The Six Contract Provisions Freelancers Should Include

The Six Contract Provisions Freelancers Should Include

When you're a freelancer, it's easy to just take a job and start working without thinking much about it. However, if you don't want to accidentally get caught up in work you don't want, 99U suggests including a set of provisions in your contract.

Photo by Dan Moyle

Contracts are a necessary evil, but they don't have to be that difficult. 99U breaks down the provisions that really matter and that can protect you from misunderstandings:

  1. Clearly define the scope of your work
  2. Nail down everything related to money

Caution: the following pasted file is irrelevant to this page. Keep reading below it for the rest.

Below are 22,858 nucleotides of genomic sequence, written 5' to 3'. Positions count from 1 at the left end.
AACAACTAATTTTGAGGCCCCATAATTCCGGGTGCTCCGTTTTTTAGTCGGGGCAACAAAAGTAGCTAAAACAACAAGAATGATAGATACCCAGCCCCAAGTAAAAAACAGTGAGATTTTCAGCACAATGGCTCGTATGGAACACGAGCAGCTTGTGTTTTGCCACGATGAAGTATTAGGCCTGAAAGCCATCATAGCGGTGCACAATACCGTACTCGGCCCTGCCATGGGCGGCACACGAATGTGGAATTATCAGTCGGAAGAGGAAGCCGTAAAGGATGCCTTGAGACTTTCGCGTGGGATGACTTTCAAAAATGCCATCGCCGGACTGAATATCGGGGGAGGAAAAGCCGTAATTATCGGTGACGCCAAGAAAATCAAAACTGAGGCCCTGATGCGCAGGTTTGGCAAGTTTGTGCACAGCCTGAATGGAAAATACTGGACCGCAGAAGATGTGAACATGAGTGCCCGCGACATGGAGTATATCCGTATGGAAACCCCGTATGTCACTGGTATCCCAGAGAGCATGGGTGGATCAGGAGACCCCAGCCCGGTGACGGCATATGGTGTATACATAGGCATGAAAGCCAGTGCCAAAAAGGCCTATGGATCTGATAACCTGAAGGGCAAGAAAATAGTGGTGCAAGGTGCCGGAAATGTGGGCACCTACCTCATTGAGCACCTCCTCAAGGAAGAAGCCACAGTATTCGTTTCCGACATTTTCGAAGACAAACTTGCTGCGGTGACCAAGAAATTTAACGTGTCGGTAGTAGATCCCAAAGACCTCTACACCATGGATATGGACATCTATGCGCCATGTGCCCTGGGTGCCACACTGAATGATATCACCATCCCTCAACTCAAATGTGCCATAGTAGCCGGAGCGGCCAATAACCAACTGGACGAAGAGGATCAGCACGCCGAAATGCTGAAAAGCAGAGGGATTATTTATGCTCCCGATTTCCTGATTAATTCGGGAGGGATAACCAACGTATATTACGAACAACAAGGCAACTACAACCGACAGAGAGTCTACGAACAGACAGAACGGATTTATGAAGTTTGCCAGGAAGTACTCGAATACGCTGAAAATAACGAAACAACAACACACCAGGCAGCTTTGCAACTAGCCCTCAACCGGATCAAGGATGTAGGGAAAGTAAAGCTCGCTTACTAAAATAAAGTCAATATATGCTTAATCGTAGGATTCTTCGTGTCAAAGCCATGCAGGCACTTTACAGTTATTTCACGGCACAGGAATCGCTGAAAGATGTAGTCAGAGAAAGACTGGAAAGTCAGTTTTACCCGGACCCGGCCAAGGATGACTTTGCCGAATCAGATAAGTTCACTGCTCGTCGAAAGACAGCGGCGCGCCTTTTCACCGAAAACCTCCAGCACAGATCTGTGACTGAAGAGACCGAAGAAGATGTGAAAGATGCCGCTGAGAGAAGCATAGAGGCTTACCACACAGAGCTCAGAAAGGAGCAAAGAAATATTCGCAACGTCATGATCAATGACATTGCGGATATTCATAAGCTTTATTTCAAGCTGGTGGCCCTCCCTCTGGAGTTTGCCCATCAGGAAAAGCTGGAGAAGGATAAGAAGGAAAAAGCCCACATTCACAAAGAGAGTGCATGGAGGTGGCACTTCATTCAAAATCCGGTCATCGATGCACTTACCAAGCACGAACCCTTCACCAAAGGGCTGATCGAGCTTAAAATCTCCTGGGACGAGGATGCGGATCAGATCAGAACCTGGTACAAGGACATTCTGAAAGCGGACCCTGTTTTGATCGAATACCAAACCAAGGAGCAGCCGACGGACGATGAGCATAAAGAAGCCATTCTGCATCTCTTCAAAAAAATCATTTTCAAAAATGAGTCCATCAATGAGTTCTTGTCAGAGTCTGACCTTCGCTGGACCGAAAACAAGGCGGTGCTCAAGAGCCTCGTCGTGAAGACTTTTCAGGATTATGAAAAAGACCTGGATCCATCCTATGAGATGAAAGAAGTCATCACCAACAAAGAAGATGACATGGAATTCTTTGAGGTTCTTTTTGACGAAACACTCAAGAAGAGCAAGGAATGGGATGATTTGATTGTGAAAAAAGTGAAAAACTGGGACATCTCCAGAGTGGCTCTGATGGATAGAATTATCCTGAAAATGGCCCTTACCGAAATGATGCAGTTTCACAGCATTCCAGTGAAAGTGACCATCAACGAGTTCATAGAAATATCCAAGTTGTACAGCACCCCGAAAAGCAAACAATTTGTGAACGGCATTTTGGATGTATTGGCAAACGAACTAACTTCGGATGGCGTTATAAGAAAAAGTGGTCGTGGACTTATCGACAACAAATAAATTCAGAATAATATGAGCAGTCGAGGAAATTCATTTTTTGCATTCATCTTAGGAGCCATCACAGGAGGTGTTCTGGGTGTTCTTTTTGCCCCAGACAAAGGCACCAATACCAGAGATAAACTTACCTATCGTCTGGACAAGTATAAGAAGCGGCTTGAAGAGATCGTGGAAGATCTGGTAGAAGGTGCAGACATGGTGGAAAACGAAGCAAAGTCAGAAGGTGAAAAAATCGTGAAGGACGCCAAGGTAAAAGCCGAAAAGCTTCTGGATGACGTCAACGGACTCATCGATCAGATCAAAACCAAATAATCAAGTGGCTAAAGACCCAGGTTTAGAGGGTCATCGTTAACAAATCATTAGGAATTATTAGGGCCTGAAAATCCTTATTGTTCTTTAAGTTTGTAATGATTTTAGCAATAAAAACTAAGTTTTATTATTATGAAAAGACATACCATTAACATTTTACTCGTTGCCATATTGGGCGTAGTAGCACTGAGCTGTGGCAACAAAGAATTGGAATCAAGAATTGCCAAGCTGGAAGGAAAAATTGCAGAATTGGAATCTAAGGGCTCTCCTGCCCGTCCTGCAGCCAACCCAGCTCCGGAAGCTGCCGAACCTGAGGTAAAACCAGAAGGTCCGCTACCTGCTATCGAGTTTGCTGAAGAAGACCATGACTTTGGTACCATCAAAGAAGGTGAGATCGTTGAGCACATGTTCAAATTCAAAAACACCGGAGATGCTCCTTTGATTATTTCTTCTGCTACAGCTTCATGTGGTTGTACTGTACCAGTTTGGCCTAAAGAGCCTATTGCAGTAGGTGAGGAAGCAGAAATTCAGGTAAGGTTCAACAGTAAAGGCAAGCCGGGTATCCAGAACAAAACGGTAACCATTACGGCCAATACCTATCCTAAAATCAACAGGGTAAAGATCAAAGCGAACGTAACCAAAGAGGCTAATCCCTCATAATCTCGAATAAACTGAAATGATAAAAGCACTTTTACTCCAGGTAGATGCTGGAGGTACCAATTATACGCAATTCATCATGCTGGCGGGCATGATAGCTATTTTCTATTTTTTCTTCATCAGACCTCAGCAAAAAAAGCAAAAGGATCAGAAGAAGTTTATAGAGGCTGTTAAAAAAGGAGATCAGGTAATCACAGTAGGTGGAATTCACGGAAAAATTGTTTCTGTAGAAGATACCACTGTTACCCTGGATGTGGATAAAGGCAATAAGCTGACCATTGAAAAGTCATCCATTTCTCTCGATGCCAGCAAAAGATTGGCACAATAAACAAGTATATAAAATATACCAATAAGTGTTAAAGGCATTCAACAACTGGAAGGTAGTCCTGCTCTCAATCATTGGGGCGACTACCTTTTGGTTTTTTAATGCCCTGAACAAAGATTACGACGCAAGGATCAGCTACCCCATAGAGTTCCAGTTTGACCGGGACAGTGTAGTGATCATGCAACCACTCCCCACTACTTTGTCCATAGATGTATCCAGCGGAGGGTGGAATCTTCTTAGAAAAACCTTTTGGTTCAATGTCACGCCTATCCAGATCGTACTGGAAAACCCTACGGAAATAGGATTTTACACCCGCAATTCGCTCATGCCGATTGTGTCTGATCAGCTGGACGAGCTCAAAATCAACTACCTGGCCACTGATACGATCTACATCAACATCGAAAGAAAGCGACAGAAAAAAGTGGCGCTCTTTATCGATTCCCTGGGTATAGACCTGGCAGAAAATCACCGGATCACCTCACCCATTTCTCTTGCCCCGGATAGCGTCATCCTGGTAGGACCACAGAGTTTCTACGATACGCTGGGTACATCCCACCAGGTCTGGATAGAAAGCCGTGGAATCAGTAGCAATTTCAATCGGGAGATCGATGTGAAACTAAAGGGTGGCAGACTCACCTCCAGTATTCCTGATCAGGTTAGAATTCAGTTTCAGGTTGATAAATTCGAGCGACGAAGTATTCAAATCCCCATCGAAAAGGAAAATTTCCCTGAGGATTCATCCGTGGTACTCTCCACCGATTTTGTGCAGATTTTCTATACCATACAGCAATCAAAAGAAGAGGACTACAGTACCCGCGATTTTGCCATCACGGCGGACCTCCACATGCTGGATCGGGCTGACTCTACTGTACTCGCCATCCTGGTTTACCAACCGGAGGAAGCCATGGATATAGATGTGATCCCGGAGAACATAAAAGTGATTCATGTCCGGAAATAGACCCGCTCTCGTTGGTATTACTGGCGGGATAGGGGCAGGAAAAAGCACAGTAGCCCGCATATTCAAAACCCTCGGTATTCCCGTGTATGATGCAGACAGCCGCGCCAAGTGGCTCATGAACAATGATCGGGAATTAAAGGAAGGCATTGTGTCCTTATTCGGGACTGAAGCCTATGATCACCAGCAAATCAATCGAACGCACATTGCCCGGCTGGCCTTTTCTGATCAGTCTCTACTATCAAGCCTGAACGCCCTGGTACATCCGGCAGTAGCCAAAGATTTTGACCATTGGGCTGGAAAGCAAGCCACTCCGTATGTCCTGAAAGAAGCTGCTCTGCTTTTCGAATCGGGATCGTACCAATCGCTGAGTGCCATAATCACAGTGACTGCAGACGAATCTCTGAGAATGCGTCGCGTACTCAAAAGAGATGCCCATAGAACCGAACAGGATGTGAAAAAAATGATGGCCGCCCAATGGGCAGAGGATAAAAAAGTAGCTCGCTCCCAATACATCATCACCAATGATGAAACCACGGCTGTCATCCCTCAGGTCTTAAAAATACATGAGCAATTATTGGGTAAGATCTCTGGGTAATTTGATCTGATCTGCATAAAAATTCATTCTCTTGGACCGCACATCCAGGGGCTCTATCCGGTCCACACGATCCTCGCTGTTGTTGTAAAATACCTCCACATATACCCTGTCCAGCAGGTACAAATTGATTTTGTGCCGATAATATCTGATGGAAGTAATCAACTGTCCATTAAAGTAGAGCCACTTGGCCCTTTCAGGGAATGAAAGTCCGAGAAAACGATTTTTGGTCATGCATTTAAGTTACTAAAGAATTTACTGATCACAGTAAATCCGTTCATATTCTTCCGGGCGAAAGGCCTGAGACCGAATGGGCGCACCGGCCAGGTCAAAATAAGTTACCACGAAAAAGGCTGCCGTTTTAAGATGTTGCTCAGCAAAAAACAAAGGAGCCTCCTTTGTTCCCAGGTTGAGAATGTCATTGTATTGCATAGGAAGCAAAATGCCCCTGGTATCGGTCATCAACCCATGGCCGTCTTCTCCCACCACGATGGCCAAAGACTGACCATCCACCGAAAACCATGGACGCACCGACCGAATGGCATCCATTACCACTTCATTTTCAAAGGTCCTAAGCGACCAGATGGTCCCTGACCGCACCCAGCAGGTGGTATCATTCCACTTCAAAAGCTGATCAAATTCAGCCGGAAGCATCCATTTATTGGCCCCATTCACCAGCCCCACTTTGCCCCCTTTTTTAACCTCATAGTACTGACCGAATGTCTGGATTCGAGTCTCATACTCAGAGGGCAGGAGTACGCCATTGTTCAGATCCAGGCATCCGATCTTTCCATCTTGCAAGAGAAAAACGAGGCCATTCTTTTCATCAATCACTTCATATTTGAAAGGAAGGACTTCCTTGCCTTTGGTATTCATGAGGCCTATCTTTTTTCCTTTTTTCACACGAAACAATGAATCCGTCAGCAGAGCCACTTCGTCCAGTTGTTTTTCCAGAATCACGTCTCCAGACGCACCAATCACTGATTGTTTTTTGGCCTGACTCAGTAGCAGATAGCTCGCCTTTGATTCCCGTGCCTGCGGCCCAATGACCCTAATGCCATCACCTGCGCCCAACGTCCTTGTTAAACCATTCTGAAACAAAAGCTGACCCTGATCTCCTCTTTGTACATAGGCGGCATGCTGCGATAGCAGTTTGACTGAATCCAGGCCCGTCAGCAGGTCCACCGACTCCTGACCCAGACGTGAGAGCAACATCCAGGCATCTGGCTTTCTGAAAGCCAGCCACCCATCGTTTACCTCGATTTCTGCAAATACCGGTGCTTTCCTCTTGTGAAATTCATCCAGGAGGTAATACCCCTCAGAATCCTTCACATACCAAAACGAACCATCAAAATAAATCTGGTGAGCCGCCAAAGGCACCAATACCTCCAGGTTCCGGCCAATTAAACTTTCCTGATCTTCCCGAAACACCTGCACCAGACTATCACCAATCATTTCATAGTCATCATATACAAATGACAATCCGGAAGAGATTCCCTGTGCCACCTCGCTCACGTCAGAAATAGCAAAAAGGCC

3. Make sure you're clear on who will own your work
  4. Address how changes to the project will affect your fees
  5. Be clear that written agreement is the whole agreement
  6. Specify the process for changing the agreement

It's basic stuff, but just including the above details can make your work a lot easier if you run into any weirdness. Head over to 99U for more details on the exact kind of language you should include in those contracts.

Don't Get Screwed: The Contract Provisions Every Creative Needs to Know [99U]


Comments

    Good post, decent and clear advice. As you say it's basic, but something most people don't realise until they get screwed over heh.

    Spelling out the terms and conditions in this way benefits all parties. You don't want to be a victim of scope creep and your client doesn't want to feel as though they're locked in to an agreement that doesn't work. Being fully aware from the start clears the air.

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